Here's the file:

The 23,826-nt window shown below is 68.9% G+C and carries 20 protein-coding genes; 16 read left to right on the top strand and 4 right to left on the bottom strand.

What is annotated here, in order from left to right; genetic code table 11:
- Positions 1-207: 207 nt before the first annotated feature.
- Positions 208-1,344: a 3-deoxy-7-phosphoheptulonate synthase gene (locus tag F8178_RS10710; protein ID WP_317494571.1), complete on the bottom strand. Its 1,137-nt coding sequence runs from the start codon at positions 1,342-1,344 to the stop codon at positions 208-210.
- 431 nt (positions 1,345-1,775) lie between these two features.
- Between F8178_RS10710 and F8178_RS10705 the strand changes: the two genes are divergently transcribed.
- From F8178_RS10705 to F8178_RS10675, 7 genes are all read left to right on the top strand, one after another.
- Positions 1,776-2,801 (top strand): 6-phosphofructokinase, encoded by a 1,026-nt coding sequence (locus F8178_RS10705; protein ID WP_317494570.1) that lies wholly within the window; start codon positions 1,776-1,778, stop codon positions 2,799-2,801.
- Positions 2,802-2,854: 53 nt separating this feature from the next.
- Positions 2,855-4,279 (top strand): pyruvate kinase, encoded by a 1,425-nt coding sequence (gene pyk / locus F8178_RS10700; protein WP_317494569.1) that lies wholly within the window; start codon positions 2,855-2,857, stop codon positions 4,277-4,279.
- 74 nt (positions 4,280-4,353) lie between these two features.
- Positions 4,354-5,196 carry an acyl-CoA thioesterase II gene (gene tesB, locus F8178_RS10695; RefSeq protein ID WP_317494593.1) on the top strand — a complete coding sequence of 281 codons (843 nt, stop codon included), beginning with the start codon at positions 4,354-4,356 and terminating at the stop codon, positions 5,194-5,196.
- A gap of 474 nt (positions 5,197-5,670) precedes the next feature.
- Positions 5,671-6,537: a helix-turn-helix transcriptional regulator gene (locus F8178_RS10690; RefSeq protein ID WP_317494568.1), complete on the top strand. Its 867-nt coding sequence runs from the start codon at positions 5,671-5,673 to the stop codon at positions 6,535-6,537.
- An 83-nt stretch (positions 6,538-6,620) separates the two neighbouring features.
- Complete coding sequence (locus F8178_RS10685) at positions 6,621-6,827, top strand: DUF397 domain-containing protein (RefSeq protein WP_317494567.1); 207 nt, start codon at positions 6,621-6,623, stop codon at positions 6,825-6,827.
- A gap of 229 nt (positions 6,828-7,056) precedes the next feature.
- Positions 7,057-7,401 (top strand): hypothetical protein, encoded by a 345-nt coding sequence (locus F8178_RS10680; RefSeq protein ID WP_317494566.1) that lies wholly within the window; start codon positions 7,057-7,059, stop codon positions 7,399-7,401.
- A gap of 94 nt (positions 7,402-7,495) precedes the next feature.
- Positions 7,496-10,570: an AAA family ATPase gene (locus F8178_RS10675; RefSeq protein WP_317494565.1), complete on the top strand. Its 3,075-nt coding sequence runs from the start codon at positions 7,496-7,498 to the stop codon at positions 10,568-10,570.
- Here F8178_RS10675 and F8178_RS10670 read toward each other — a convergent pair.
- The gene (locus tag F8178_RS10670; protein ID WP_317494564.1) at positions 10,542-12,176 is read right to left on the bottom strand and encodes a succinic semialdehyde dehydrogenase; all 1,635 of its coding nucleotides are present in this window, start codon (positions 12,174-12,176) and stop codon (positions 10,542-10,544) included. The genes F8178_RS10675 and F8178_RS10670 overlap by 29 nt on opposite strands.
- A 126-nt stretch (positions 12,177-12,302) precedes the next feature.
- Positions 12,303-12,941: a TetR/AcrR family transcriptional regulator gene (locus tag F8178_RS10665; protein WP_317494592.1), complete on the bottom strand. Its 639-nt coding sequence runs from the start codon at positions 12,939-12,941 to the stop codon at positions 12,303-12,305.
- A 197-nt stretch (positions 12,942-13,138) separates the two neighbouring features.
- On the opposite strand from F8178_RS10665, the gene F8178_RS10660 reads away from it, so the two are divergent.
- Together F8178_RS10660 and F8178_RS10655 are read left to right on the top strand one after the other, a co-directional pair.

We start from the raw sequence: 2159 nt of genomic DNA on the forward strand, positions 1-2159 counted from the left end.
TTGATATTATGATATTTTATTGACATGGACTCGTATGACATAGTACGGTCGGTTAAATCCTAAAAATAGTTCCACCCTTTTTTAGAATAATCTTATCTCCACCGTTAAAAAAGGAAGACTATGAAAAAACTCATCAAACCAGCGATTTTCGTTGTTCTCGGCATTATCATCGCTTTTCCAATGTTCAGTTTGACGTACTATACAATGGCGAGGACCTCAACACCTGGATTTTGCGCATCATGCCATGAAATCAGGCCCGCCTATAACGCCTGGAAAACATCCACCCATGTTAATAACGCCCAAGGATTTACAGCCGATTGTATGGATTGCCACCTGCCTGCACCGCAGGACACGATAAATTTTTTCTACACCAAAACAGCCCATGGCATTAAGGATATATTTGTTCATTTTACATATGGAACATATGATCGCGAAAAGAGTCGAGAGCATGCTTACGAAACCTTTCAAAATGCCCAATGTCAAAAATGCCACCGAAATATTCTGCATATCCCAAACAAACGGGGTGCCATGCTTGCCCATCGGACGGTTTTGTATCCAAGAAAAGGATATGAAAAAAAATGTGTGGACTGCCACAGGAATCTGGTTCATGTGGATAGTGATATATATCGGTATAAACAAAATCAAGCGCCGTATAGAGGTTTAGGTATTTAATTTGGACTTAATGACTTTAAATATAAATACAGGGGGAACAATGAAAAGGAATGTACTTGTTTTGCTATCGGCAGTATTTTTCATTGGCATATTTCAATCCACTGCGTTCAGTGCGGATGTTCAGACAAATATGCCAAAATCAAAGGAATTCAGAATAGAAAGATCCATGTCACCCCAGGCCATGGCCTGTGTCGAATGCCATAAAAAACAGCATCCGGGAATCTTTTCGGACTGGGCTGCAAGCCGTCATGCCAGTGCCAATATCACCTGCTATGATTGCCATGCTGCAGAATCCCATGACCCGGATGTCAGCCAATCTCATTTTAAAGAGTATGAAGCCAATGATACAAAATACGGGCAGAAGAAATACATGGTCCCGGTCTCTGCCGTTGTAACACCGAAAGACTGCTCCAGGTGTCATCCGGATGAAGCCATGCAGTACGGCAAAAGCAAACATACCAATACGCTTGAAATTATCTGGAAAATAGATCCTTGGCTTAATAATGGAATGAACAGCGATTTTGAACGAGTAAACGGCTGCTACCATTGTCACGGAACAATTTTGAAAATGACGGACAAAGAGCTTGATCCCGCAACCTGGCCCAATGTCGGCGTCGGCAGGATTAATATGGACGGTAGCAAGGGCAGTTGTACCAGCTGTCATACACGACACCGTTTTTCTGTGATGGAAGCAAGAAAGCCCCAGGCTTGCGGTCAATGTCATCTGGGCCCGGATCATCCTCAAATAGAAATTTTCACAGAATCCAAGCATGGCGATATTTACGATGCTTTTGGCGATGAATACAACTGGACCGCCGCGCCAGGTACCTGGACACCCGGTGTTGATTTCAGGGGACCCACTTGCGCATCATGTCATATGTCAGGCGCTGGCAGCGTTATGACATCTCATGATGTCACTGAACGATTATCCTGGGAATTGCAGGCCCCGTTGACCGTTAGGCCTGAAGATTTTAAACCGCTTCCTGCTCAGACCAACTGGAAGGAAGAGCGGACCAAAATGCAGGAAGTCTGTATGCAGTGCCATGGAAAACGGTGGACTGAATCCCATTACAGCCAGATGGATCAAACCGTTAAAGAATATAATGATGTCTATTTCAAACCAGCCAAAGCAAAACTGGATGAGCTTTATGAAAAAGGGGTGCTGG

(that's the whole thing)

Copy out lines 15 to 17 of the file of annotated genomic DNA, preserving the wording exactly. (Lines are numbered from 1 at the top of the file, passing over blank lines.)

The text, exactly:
- An 83-nt stretch (positions 6,538-6,620) separates the two neighbouring features.
- Complete coding sequence (locus F8178_RS10685) at positions 6,621-6,827, top strand: DUF397 domain-containing protein (RefSeq protein WP_317494567.1); 207 nt, start codon at positions 6,621-6,623, stop codon at positions 6,825-6,827.
- A gap of 229 nt (positions 6,828-7,056) precedes the next feature.